Political Correctness as the End of Moral Relativism

So, we usually talk about PC as an outgrowth of moral relativism: you can't criticize any other culture without causing offense because you can't suggest that any culture is better than another. A new article in the Atlantic says that, actually, that's a perfectly serviceable non-relative ethic by itself. The harsh punishments of pro-PC activists are an enforcement of a non-relative ethic against the non-PC.
The subjective morality of yesterday has been replaced by an ethical code that, if violated, results in unmerciful moral crusades on social media.

A culture of shame cannot be a culture of total relativism. One must have some moral criteria for which to decide if someone is worth shaming....

This system is not a reversion to the values that conservatives may wish for. America’s new moral code is much different than it was prior to the cultural revolution of the 1960s and 70s. Instead of being centered on gender roles, family values, respect for institutions and religious piety, it orbits around values like tolerance and inclusion. (This new code has created a paradoxical moment in which all is tolerated except the intolerant and all included except the exclusive.)
Well, except no: the most intolerant and exclusive brands of all can travel under this flag, because they can claim to have been not tolerated or excluded by some previous authority. It remains an anti-Western Western philosophy, a West that blinds itself like Oedipus out of horror at its past sins. In that blindness, it now can see nothing except the ever-cycling vision of the old sins playing out again against the mind's eye.

What happens outside of that mental torture chamber is none of its proper concern.


Satellite images uncover second Viking settlement in North America.

21 Generals for 5,000 Troops?

There's a politically incorrect phrase we used to use to describe this setup. Something to do with 'chiefs' and 'Indians.' Now, I don't want to fail to respect our Native American brothers and sisters, but I can't help but think of the phrase when I read a report like this.
Exclusive: 21 Generals Lead ISIS War the U.S. Denies Fighting

There are only 5,000 U.S. troops in Iraq—about what a colonel usually commands. But for this ISIS war, as many as 21 generals have been deployed. Why?
How does anyone get anything done with that much brass? Well, maybe that's why we somehow aren't winning. I've known a couple of Brigade Commanders who could have cleaned this up, if you gave them their head.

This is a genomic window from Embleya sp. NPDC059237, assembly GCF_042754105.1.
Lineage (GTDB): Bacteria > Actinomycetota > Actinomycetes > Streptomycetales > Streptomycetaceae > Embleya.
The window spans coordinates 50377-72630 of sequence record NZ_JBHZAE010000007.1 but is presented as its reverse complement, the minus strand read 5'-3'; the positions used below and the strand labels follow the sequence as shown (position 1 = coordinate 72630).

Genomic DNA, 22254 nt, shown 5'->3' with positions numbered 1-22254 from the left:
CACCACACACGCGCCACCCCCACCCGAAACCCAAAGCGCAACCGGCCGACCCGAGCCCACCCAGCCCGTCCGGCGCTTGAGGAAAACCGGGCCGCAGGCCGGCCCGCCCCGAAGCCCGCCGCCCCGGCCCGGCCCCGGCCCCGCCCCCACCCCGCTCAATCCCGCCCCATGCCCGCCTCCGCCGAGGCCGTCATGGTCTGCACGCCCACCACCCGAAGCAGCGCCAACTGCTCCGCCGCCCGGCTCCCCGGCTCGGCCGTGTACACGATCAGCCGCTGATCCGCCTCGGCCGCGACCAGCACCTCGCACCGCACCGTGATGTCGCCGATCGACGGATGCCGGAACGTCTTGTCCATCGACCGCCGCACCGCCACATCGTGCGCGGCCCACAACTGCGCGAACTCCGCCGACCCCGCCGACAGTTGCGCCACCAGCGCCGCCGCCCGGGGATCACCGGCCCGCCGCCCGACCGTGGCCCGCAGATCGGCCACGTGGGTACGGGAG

Another Reason to Value Being Long-Married

Cosmopolitan invites four young women to talk with their boyfriends about guns. "Almost all of the boyfriends believe they have the right to gun ownership under the Second Amendment, but their girlfriends don't see it that way."

My favorite is the one who just cannot imagine why anyone would want to own a "death machine." Her boyfriend says, well, you know, you drive a car and they kill just as many people (and about three times as often by accident! More than two thirds of gun deaths are suicides).

I suppose I would have said, "In fact I own many death machines. Wait until you meet my motorcycle."

If she was the sort to really mind saddling up on a death machine, she'd have moved on long before we got to the conversation about guns.

Still, I feel bad for these young guys having to negotiate dating in an environment like this one.

Well, maybe I don't feel too bad for them. It's a hard ride, but at least some of them seem to be working it out.

Did the Hall see this?

This has got to be one of the most amazing stories of wartime survival I have ever read.  Please do yourself a favor and take some time to read the amazing story of a British WWII RAF veteran.

The Dramatic Exception to Nondiscrimination?

Many years ago when I was a teenager, I saw a version of Hamlet with a black actor in one of the leading roles. Knowing that the film was set in Medieval Denmark, I had a moment of being jarred out of the suspension of disbelief necessary for effective drama. However, I made the mental effort to thrust the issue aside and found no problem enjoying the play. Such casting has apparently now become common, and the reaction of viewers is now standard: we have decided not to care.

In fact, it turns out that Medieval Denmark -- if it were much like Medieval England -- probably did have a certain number of people of color in it. Several of the Round Table knights turn out to have been, a fact missed because the Medieval authors didn't make a big deal about it. It apparently wasn't that remarkable.

Nevertheless, one can see that the suspension of disbelief is a real issue for dramatic works. More than that, if a play is really partially about race, the dramatic vision of the whole could make it valid to cast certain roles in a certain way. It might be interesting to do a version of Roots or Tarantino's Django with racial casting reversed, but it makes a certain sense to play the casting straight. I'm not sure it would make sense to fail to take race into account at all: while reversing casting would make a point, you would lose something important to the drama if you gave the sense that race was of no importance in the time period being portrayed. It is the centrality of racism that is the issue, and casting has to reflect that somehow.